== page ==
Northern Ireland’s ex-first minister has denied responsibility for the province’s non-domestic Renewable Heat Incentive (RHI) even though she had departmental responsibility for the botched scheme.

Delivering her hotly awaited evidence on day 54 of the public inquiry into the scheme, Arlene Foster said she had “done nothing wrong” with respect to the scheme, which resulted in an estimated overspend of £700 million for the installation of renewable heat devices.

The scandal over the over-payments triggered the collapse of Northern Ireland’s power sharing administration in early 2017.

Foster expressed regret that Northern Ireland had not taken part in the UK-wide scheme rather than having its own bespoke scheme.

She also told the inquiry she had relied on officials to keep her up to speed on energy issues, which she admitted she found more “complex” and less interesting than other aspects of her portfolio at the Department for Enterprise, Trade and Investment (DETI).

In written evidence, submitted to the inquiry and published yesterday (12 April), Foster said she was “no longer” minister at Northern Ireland’s DETI by the time “problems or difficulties began to emerge” with the scheme.

While she acknowledged that communication took place about the RHI between DETI and the Department of Finance and Personnel (DFP) from May 2015, this was “not escalated to ministerial level.”

The Democratic Unionist Party leader said that when she was DETI minister there was “an underspend” in the non-domestic RHI scheme and uptake was slow. At the end of 2014, she said this underspend stood at approximately £15 million.

Foster claimed she became aware of the “true funding position” in late December 2016 or early January 2017 from HM Treasury by which time she was Northern Irish first minister.

She said she “suggested” to her successor at DETI that the scheme should be closed “as soon as reasonably practicable”.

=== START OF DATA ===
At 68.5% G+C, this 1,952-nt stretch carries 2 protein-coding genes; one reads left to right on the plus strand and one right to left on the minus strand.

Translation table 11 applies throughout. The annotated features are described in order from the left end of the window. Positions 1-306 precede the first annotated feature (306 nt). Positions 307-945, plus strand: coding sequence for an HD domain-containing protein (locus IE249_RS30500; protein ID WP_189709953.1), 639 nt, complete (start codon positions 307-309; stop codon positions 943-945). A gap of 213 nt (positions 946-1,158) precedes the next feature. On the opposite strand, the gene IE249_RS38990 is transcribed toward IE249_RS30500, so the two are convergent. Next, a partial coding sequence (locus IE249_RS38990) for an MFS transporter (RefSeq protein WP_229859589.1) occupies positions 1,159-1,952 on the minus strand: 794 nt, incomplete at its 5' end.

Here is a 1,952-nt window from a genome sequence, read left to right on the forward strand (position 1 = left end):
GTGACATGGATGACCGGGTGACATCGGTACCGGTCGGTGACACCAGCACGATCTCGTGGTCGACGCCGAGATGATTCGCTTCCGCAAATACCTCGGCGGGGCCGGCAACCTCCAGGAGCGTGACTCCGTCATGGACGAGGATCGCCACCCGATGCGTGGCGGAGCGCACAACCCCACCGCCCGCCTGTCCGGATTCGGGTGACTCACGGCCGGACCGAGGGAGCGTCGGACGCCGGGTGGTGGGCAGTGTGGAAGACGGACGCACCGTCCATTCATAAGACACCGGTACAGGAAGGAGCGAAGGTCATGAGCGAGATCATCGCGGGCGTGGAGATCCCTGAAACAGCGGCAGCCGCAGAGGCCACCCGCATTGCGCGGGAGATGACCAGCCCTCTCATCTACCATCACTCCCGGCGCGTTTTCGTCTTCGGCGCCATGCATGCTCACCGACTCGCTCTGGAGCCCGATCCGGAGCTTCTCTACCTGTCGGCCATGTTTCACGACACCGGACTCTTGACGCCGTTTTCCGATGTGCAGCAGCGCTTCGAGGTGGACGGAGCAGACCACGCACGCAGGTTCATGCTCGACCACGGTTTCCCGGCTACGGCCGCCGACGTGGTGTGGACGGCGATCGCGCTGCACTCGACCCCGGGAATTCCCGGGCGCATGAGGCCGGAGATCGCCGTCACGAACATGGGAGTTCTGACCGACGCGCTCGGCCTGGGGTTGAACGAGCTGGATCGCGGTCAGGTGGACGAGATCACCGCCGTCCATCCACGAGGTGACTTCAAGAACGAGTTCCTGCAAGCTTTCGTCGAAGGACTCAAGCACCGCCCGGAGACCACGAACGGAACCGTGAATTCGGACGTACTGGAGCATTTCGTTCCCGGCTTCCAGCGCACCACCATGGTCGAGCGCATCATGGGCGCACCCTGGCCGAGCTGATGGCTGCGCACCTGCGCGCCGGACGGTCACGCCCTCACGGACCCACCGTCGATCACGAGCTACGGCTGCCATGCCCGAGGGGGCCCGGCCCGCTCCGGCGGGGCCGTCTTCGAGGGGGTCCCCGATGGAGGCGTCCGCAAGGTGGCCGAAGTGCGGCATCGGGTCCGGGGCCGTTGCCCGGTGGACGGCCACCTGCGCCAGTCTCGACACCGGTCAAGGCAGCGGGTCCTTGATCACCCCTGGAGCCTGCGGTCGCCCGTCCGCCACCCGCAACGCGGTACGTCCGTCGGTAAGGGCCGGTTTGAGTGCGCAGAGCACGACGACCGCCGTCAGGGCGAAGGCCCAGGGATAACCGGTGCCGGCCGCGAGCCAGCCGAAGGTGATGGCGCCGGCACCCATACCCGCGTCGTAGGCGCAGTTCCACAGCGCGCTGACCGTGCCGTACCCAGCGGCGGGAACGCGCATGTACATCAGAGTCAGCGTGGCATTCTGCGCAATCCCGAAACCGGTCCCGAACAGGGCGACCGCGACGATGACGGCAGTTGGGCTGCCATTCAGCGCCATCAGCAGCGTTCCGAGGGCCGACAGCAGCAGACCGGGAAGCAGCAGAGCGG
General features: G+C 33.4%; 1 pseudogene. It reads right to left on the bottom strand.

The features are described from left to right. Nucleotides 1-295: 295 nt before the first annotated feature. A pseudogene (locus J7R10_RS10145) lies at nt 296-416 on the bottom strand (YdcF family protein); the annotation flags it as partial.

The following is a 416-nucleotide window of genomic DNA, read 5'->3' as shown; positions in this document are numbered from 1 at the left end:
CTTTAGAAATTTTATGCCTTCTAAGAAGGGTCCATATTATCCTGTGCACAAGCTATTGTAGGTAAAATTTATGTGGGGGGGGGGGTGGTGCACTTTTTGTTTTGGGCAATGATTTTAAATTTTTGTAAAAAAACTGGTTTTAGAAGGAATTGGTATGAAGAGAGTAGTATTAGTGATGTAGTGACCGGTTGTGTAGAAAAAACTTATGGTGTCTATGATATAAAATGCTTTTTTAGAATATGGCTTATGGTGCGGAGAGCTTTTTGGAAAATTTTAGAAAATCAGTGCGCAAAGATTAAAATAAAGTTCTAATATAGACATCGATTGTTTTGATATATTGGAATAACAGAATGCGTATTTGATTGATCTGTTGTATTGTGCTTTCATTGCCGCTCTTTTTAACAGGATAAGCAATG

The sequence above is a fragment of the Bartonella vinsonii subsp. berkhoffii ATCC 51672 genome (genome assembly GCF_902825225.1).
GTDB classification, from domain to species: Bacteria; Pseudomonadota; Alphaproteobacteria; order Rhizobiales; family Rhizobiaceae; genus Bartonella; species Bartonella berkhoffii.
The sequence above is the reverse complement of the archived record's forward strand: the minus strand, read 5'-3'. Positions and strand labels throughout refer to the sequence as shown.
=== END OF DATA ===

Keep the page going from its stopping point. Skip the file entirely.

But the first minister said she asked the DETI minister to delay the closure by “several weeks” following representations by a “number of public representatives that a little more time should be allowed before the scheme was closed.”

Foster acknowledged that “it is clear that there were a number of significant flaws with the scheme”.

The “crucial mistakes” included setting the tariff for small to medium biomass at a level higher than the cost of the fuel.

And she said that the inquiry is “best placed” to identify where responsibility lies for the flaws in the way the scheme was set up.

She also said in her written evidence that she felt no need to query the level of applications for the Northern Irish RHI scheme, which was 7 per cent of the total for the UK as a whole, two and a half times higher than would be expected on a per capita basis.

“There were no budgetary concerns flagged to me by officials about the NI applications being 7 per cent of the GB applications in the first year and I was not advised about the need to introduce budgetary controls.

“I understood that the scheme was being monitored by both Ofgem and the department and therefore if there had been any concerns, they would be brought to me.”

Foster will continue to give evidence today (13 April) at the inquiry which is taking place at Stormont House, the location of the Northern Ireland Assembly, which has been suspended since Sinn Fein’s withdrawal from the province’s administration.

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